A 30-year-old murder conviction has been overturned by
Western Australia's Court of Appeal on the back of Nobel
Prize-winning ulcer research by Perth-based scientist Barry
Chris von Deutschburg was a teenager in 1983 when convicted
of murdering Stavros Kakulas in a scuffle during a burglary
at the 86-year-old man's home in Perth's seaside suburb of
Mr von Deutschburg, then 19, received a life sentence on the
basis Mr Kakulas died of a bleeding duodenal ulcer seven days
after the crime.
The ulcer was said to have been brought on by the stress of
the home invasion.
Professor Marshall and his colleague Robin Warren won Nobel
Prizes in 2005 for proving bacteria, rather than stress,
caused stomach ulcers.
Prof Marshall told AAP he had been involved in the case from
the beginning, when he had already conceived his
award-winning theory, but was yet to prove it.
"There were just a couple of people on our side and everyone
else just believed this traditional theory," he said.
In proving his theory, Prof Marshall acted as a human guinea
pig, downing a bacterial brew that made him very ill, but
gave new hope of treatment for millions of sufferers.
Once the research gained worldwide attention, Mr von
Deutschburg, who spent seven years in prison before being
paroled in 1990, looked to Prof Marshall's work as a way to
clear him of his murder conviction.
The scientist got behind him, writing to the State
Solicitor's Office saying Mr von Deutschburg could not be
guilty, prompting former state attorney-general Christian
Porter to refer the case to WA's Court of Appeal.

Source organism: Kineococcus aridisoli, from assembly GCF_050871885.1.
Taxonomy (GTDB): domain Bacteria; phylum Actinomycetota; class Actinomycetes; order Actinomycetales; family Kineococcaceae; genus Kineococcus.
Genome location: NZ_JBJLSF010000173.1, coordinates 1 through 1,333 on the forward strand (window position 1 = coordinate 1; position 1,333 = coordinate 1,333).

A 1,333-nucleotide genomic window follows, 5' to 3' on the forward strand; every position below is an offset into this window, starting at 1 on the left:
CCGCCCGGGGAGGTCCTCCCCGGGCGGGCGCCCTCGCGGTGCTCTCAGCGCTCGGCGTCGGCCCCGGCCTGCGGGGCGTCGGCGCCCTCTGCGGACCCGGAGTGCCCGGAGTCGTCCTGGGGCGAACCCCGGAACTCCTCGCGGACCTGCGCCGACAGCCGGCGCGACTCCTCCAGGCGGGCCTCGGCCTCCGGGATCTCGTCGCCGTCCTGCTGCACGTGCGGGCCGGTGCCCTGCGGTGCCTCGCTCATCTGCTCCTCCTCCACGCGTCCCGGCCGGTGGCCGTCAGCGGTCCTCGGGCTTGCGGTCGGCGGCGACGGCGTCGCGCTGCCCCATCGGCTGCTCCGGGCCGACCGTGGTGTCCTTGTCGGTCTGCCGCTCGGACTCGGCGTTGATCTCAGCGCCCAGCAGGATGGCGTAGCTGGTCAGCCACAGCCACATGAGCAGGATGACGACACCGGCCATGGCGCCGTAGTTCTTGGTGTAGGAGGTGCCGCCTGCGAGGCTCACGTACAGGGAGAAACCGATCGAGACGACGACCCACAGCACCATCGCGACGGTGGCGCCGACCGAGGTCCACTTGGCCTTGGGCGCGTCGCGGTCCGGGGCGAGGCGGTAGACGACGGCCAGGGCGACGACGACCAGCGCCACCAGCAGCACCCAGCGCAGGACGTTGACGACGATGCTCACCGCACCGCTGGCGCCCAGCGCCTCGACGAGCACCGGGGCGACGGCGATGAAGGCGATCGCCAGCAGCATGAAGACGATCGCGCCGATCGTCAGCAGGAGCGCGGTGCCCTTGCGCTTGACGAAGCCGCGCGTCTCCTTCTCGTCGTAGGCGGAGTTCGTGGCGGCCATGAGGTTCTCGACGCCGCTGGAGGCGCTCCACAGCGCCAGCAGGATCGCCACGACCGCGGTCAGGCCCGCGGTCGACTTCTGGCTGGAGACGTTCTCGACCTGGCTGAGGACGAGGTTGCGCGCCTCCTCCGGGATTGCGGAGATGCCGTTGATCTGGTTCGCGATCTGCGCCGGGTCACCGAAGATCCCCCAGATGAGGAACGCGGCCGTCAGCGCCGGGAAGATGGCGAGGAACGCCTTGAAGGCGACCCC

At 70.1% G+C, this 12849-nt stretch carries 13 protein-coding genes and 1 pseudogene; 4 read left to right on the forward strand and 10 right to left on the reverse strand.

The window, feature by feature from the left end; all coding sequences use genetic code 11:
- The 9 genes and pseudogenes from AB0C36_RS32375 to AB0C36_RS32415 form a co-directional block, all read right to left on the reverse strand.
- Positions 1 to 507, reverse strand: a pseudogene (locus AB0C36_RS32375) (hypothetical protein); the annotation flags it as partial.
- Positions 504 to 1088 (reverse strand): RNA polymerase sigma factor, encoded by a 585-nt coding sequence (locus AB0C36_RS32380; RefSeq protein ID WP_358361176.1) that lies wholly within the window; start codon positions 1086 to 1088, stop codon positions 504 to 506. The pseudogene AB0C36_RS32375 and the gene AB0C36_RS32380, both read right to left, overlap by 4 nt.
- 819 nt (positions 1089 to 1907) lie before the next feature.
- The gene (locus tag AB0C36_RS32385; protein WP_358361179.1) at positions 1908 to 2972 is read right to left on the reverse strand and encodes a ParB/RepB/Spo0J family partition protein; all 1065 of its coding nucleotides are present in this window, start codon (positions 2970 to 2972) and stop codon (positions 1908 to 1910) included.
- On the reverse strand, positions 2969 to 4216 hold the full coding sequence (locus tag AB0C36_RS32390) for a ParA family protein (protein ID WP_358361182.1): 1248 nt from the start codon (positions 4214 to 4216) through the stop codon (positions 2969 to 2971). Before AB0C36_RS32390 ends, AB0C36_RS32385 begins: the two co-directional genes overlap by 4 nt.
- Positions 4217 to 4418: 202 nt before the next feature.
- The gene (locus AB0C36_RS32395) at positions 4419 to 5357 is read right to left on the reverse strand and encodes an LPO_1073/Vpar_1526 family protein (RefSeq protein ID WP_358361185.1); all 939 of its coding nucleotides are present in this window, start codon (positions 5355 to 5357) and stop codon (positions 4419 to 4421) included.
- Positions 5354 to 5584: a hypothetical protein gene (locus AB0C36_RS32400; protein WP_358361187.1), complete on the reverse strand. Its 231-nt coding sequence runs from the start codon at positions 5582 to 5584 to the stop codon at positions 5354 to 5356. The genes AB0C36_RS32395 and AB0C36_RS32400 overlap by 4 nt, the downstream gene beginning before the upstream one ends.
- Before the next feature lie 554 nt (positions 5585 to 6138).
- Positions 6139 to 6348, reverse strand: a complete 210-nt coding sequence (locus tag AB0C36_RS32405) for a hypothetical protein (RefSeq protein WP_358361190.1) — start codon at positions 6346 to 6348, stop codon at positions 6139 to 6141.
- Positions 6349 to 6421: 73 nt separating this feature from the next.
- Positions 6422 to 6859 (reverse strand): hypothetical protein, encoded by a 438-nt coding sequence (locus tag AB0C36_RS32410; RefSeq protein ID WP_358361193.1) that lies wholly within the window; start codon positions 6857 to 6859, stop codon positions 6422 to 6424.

Yesterday, Justices Carmel McLure, Robert Mazza and Michael
Buss announced their unanimous decision, saying the basis of
the conviction had been overtaken by the groundbreaking
discovery by Prof Marshall and Mr Warren.
The judges said Mr Kakulas's duodenal ulcer was likely to
have existed before the home invasion in June 1983.
Evidence provided by Prof Marshall, and also by PathWest
Laboratory Medicine chief forensic pathologist Clive Cooke,
raised enough doubt in the judges' minds to make them
conclude Mr von Deutschburg should not have been convicted of
"If the jury had heard Professor Marshall's and Dr Cooke's
evidence, in addition to the evidence adduced at trial, it
must be necessarily have entertained a doubt about the
appellant's guilt," the judgment read.
"A miscarriage of justice occurred at the trial."
In his petition on behalf of Mr von Deutschburg, Prof
Marshall said there was no likelihood that Mr Kakulas's
injuries either worsened or contributed to the duodenal
On Friday, Prof Marshall said the case was one for the law
"This is really a landmark case ... a milestone if you like,"
It was important for Mr von Deutschburg to clear his name, he
"To have a conviction at a young age ... that affects your
career and your job prospects for the rest of your life.
"These things are very important and maybe you can't just be
a bit irresponsible in your youth in case something does
happen like that.
"It affects you for a long time."